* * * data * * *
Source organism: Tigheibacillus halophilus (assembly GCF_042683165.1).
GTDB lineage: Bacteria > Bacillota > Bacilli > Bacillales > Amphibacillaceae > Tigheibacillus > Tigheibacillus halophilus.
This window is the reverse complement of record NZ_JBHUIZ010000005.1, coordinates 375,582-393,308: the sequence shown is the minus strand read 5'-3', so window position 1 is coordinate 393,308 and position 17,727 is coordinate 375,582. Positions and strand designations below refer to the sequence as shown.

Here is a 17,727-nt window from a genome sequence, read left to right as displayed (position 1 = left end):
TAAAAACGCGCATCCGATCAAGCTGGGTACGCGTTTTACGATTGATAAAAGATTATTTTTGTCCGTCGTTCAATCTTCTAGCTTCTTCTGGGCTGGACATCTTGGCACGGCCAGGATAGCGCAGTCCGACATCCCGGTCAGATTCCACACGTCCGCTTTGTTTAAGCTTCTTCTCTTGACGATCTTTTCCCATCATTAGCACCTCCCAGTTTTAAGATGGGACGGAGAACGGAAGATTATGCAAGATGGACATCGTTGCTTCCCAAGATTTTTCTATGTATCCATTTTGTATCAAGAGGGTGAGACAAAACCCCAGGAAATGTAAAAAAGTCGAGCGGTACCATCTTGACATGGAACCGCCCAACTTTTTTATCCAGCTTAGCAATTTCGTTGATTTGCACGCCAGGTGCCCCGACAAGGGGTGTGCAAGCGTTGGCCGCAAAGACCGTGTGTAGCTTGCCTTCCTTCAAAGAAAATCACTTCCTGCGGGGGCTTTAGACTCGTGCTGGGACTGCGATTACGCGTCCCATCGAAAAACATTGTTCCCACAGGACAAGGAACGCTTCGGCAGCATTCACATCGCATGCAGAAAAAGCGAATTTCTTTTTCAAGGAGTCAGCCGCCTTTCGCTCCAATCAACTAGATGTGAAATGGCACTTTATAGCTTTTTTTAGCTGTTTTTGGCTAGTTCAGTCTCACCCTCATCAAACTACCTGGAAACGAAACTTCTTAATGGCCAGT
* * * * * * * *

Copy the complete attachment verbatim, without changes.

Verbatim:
Source organism: Tigheibacillus halophilus (assembly GCF_042683165.1).
GTDB lineage: Bacteria > Bacillota > Bacilli > Bacillales > Amphibacillaceae > Tigheibacillus > Tigheibacillus halophilus.
This window is the reverse complement of record NZ_JBHUIZ010000005.1, coordinates 375,582-393,308: the sequence shown is the minus strand read 5'-3', so window position 1 is coordinate 393,308 and position 17,727 is coordinate 375,582. Positions and strand designations below refer to the sequence as shown.

Here is a 17,727-nt window from a genome sequence, read left to right as displayed (position 1 = left end):
TAAAAACGCGCATCCGATCAAGCTGGGTACGCGTTTTACGATTGATAAAAGATTATTTTTGTCCGTCGTTCAATCTTCTAGCTTCTTCTGGGCTGGACATCTTGGCACGGCCAGGATAGCGCAGTCCGACATCCCGGTCAGATTCCACACGTCCGCTTTGTTTAAGCTTCTTCTCTTGACGATCTTTTCCCATCATTAGCACCTCCCAGTTTTAAGATGGGACGGAGAACGGAAGATTATGCAAGATGGACATCGTTGCTTCCCAAGATTTTTCTATGTATCCATTTTGTATCAAGAGGGTGAGACAAAACCCCAGGAAATGTAAAAAAGTCGAGCGGTACCATCTTGACATGGAACCGCCCAACTTTTTTATCCAGCTTAGCAATTTCGTTGATTTGCACGCCAGGTGCCCCGACAAGGGGTGTGCAAGCGTTGGCCGCAAAGACCGTGTGTAGCTTGCCTTCCTTCAAAGAAAATCACTTCCTGCGGGGGCTTTAGACTCGTGCTGGGACTGCGATTACGCGTCCCATCGAAAAACATTGTTCCCACAGGACAAGGAACGCTTCGGCAGCATTCACATCGCATGCAGAAAAAGCGAATTTCTTTTTCAAGGAGTCAGCCGCCTTTCGCTCCAATCAACTAGATGTGAAATGGCACTTTATAGCTTTTTTTAGCTGTTTTTGGCTAGTTCAGTCTCACCCTCATCAAACTACCTGGAAACGAAACTTCTTAATGGCCAGT